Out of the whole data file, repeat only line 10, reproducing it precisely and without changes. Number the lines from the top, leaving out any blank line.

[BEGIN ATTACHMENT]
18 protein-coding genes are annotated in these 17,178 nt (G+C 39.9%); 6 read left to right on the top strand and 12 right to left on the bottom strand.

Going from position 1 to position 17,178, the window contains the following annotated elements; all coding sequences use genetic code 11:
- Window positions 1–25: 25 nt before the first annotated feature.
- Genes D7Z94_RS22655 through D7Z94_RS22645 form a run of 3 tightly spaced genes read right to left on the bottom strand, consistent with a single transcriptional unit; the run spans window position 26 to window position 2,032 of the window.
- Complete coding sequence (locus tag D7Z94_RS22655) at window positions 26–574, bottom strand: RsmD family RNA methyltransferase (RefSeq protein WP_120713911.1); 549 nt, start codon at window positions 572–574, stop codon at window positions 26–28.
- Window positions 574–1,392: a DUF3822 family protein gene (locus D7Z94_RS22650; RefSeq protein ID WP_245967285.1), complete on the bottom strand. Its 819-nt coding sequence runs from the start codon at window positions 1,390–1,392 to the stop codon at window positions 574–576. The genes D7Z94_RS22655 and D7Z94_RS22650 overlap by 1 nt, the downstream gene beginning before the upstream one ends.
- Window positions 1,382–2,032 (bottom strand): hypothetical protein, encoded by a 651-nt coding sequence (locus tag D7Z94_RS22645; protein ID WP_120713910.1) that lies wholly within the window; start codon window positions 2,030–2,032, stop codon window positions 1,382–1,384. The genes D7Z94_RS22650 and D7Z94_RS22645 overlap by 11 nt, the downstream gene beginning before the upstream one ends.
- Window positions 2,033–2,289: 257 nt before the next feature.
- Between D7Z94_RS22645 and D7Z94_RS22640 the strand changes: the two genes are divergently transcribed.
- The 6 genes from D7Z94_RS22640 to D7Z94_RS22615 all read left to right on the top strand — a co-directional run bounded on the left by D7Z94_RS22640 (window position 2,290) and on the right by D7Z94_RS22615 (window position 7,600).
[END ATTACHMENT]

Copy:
- The 6 genes from D7Z94_RS22640 to D7Z94_RS22615 all read left to right on the top strand — a co-directional run bounded on the left by D7Z94_RS22640 (window position 2,290) and on the right by D7Z94_RS22615 (window position 7,600).